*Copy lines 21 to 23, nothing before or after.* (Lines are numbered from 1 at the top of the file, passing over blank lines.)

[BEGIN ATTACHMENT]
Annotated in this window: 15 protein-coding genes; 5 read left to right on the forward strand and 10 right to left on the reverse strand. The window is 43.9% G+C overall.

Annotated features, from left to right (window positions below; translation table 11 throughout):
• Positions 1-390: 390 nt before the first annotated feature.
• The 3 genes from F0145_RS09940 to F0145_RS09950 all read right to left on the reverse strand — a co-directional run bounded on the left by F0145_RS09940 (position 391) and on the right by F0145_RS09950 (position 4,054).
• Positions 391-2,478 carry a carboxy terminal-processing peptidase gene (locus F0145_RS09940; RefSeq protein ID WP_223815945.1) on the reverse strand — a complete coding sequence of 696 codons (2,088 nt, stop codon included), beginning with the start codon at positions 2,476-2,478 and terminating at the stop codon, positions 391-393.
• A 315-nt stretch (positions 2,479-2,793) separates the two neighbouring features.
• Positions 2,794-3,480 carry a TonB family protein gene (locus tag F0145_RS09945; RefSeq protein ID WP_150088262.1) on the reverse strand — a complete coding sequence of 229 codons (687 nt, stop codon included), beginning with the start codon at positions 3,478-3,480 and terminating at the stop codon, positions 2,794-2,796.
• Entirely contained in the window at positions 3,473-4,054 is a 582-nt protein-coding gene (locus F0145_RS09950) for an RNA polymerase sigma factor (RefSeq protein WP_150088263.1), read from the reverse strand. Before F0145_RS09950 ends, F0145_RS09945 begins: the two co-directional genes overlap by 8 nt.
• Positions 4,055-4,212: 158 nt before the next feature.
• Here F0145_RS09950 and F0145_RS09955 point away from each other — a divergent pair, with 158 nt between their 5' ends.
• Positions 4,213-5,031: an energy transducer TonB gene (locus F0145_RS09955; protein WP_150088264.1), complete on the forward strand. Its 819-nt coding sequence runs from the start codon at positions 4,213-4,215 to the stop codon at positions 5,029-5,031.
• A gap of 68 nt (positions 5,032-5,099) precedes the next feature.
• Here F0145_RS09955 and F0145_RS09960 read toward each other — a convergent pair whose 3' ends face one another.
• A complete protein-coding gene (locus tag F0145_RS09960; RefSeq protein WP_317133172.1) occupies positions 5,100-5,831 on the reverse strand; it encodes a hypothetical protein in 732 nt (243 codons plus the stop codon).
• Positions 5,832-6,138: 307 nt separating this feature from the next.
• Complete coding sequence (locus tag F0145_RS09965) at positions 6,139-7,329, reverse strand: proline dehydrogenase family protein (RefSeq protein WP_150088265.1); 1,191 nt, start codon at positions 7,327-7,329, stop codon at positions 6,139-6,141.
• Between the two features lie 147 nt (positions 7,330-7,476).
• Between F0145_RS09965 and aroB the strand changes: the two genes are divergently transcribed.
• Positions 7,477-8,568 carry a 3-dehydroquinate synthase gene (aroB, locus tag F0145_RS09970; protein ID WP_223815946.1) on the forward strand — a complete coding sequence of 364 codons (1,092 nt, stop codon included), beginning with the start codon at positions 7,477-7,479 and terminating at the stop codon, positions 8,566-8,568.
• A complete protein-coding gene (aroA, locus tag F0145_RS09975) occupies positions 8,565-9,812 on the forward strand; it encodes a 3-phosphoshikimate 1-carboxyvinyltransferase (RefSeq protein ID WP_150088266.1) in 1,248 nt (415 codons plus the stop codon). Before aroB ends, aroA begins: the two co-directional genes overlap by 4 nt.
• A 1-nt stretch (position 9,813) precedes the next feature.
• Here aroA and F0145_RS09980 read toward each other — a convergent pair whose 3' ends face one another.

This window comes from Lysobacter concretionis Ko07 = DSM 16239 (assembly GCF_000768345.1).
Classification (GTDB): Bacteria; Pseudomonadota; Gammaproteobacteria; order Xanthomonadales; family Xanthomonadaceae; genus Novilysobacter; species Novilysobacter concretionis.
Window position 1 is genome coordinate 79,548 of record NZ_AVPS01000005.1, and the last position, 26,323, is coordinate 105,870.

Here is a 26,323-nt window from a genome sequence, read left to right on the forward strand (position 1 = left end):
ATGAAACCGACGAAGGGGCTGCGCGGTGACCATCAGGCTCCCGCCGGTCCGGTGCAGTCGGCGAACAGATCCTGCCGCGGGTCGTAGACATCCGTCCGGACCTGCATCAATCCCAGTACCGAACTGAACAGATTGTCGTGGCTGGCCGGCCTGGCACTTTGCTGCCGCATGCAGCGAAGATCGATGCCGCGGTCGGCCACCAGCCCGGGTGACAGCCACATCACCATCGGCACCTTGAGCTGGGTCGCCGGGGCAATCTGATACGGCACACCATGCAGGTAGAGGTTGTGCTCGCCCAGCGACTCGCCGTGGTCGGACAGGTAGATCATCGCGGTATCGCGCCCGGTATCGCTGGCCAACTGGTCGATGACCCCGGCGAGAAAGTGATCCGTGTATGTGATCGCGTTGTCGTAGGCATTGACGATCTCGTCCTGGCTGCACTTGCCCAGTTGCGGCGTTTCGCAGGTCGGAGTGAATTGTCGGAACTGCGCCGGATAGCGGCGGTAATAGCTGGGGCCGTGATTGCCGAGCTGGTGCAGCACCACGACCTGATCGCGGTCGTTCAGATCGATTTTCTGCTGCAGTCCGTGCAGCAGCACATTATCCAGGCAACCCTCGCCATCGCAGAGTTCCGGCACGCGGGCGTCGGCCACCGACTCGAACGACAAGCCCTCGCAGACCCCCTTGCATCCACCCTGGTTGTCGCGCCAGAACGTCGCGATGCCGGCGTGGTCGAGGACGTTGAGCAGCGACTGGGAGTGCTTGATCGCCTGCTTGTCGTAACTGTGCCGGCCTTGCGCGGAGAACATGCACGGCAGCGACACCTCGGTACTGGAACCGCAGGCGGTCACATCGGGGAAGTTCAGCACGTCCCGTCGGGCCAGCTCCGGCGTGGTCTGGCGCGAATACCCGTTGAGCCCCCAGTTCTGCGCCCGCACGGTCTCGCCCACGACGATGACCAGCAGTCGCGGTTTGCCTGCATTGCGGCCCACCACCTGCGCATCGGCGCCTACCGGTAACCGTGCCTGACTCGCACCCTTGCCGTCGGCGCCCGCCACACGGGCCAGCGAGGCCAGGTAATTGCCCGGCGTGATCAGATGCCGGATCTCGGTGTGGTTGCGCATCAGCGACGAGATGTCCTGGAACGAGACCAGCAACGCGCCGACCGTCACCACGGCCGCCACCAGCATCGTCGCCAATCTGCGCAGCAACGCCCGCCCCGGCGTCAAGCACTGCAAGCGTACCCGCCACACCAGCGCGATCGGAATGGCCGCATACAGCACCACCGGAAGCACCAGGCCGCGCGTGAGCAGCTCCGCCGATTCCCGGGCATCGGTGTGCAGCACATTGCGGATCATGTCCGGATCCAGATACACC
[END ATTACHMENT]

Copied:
• A 1-nt stretch (position 9,813) precedes the next feature.
• Here aroA and F0145_RS09980 read toward each other — a convergent pair whose 3' ends face one another.

This window comes from Lysobacter concretionis Ko07 = DSM 16239 (assembly GCF_000768345.1).